HGNC/HGVS Copy Number Variation Workshop


This is an archived page. The information displayed has not been updated.

Joint meeting of HGNC and HGVS: Room 209, Helsinki Fair Centre, Finland 31 May 2006( ~80 people in attendance)

Following a vote VCN genes will now be referred to as copy number variant or CNV genes (10 votes for CNV, 2 votes for VCN)

As a result of this meeting the HGNC formulated the following summary which will shortly be refined and incorporated into our Guidelines:

Please email us at at hgnc@genenames.org with your suggestions and/or comments

CNV Gene Nomenclature Updates

 This is an archived page. The information displayed has not been updated.

NOVEMBER 2005 UPDATE: Due to the enthusiastic response we received to the Hot Topic (see below) we decided to focus on this issue at the ASHG05 conference in Salt Lake City. We presented a poster and organised a meeting to discuss the issues relating to the nomenclature of variable copy number genes. The meeting brought together some eminent scientists in segmental duplication/copy number variation and representatives from NCBI, Sanger, UCSC and OMIM as well as members of the HGVS and HGNC.

JUNE 2006 UPDATE: HGNC and HGVS (Human Genome Variation Society) organised a satellite workshop at HGM2006 with a focus on Copy Number Variation (CNV). During the meeting it was agreed that a method of naming CNV genes was required and several suggestions were made for how this could be achieved. The points included in the workshop summary will shortly be refined and incorporated into our Guidelines.

MAY 2007 UPDATE: The HGNC presented their hierarchical database structure in a talk at the HGVS and in a poster at HGM2007 in Montreal, Canada. This hierarchical database structure will be public once populated with >100 copy number variants. If you have a CNV gene submission please complete our online gene symbol request form, specifying the CNV status in the additional  comments and information field.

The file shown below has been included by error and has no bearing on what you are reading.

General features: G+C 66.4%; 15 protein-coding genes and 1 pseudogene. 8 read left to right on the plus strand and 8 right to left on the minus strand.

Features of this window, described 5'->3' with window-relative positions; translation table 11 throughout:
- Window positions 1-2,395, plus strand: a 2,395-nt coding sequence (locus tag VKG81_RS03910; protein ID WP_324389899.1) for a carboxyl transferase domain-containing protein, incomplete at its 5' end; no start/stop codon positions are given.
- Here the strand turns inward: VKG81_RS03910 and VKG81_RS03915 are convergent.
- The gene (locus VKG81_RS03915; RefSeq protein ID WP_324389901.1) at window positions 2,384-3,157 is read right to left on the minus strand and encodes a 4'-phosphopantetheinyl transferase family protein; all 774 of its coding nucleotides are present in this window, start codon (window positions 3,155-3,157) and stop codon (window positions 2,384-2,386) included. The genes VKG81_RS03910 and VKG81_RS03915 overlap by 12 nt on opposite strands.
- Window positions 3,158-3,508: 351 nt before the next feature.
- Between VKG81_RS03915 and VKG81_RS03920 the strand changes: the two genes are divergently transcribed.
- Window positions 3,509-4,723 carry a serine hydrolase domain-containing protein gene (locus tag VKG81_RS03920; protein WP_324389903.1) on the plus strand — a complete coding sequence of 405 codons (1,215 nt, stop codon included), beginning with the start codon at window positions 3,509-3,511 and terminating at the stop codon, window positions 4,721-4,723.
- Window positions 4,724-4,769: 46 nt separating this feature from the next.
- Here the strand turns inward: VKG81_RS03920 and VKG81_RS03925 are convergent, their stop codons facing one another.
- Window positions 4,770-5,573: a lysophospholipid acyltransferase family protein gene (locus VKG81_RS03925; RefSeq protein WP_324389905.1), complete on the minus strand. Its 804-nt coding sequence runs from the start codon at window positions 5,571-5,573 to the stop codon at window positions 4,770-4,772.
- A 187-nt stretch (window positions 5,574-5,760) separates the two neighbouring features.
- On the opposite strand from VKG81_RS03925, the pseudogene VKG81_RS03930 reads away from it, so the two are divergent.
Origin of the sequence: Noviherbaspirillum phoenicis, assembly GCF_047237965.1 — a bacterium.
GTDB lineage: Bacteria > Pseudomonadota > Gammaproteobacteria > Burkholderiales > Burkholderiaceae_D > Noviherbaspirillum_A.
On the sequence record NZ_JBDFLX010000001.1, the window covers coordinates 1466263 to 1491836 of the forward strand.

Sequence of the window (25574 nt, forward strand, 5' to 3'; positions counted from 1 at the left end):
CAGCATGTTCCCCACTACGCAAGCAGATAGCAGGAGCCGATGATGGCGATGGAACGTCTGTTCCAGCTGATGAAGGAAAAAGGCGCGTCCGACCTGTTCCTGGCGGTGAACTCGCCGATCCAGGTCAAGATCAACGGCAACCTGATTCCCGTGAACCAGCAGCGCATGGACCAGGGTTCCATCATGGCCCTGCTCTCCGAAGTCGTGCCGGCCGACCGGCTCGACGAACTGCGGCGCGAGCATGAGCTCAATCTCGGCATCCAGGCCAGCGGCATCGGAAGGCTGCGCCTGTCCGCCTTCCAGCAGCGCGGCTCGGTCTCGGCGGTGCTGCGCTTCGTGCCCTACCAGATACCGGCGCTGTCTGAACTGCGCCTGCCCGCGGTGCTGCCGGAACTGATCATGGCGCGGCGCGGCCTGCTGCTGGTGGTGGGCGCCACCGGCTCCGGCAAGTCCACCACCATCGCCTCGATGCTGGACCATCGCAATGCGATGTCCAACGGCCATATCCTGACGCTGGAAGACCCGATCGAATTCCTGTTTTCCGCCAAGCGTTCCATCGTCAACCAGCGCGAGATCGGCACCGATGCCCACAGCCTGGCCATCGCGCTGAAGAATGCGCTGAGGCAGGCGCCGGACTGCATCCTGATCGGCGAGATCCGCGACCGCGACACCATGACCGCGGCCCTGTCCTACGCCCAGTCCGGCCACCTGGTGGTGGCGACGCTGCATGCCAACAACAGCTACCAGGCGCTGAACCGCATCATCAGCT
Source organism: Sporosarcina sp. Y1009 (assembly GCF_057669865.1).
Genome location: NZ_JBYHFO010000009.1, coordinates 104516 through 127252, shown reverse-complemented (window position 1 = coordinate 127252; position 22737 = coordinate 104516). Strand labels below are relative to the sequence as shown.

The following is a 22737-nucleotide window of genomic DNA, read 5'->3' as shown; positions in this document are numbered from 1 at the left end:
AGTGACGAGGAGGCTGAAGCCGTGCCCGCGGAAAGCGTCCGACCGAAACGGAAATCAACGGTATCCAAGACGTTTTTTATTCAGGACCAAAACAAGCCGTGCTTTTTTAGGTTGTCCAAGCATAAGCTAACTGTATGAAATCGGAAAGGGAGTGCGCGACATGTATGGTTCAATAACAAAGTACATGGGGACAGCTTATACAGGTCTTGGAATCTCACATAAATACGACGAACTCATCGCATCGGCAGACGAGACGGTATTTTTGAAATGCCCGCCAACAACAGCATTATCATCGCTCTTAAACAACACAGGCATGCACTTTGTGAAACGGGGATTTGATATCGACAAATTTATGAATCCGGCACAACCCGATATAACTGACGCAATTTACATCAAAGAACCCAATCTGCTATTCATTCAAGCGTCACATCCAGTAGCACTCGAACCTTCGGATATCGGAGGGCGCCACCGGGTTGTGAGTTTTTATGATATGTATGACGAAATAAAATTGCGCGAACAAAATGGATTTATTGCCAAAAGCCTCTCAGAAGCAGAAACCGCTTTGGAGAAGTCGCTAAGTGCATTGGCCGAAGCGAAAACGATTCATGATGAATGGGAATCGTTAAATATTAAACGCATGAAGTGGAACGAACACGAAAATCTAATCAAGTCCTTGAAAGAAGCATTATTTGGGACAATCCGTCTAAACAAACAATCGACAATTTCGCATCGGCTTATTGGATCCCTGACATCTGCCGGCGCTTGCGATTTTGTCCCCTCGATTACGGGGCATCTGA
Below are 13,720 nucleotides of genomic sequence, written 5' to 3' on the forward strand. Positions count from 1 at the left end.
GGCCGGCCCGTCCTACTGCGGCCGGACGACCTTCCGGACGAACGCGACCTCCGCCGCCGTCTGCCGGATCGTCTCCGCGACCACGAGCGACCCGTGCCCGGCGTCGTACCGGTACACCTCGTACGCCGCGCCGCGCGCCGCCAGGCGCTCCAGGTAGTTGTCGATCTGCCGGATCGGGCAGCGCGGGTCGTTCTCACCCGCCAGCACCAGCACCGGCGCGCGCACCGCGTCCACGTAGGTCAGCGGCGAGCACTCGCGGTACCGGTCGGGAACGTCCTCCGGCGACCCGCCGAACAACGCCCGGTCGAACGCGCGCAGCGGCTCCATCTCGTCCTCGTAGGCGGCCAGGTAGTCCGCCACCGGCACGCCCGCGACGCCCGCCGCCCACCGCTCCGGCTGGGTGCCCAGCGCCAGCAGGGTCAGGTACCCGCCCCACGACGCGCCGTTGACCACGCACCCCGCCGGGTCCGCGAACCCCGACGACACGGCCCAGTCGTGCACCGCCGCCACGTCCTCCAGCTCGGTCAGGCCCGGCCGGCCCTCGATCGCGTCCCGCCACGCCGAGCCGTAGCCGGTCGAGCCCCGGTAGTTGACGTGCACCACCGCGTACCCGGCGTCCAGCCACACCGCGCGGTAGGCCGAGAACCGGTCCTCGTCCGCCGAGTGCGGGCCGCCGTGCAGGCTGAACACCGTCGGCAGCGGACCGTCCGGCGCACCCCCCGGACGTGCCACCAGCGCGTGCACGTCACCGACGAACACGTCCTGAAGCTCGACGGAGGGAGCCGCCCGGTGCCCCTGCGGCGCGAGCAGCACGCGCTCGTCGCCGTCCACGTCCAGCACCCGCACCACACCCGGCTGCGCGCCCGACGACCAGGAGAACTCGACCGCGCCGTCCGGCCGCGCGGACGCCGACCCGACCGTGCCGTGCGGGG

Variable copy number gene nomenclature

The research community is increasingly becoming aware that genes previously believed to be single copy, can be present in variable copy numbers in different individuals (PMID:15286789, 15273396 and 15918152). The nomenclature of these 'complex' loci has previously been dealt with on a case-by-case basis; however, as more such genes are identified, the HGNC would like to determine if a standard approach would be of benefit to the scientific community.

Examples of HGNC 'case-by-case' approved scenarios include:

1. The RNR1-5 loci, which contain arrays of ribosomal RNA at p12 of the acrocentric chromosomes 13, 14, 15, 21, and 22 respectively. There are 150-300 copies of ribosomal genes in the human genome that are homogenised by concerted evolution, recombination and gene conversion. The individual rRNA genes in each RNR# cluster are not approved by the HGNC.

2. DEFA1A3 (defensin, alpha 1 and alpha 3, variable copy number locus) at 8p23.1 comprises variable copy number tandem repeats that include the DEFA1, DEFA3 and DEFT1P genes, each present in the current human genome build. We also have three separate approved gene records for DEFA1, DEFA3 and DEFT1P, as they can be distinguished by sequence although some individuals do not possess any DEFA3 copies (PMID:15944200, 16039093 and 15588320).

3. The KIR2DL5A and KIR2DL5B variable copy number genes. Although there is only one of these genes in the current human genome build, and some individuals do not possess both, the KIR2DL5A and KIR2DL5B genes are not in tandem and can be distinguished by sequence. The NCBI creates separate gene records for different genes so they have also created two separate Entrez Gene records for these (PMID:12185535).


As illustrated above there is currently no consensus for naming variable copy number genes and, indeed, it may not be feasible to apply a standard nomenclature system to all cases. We would greatly appreciate your opinion and thoughts regarding the potential problems of the current nomenclature systems, benefits and pitfalls of a standard nomenclature, and ideas for an ideal new nomenclature scheme for variable copy number genes.

Please email hgnc@genenames.org with your view.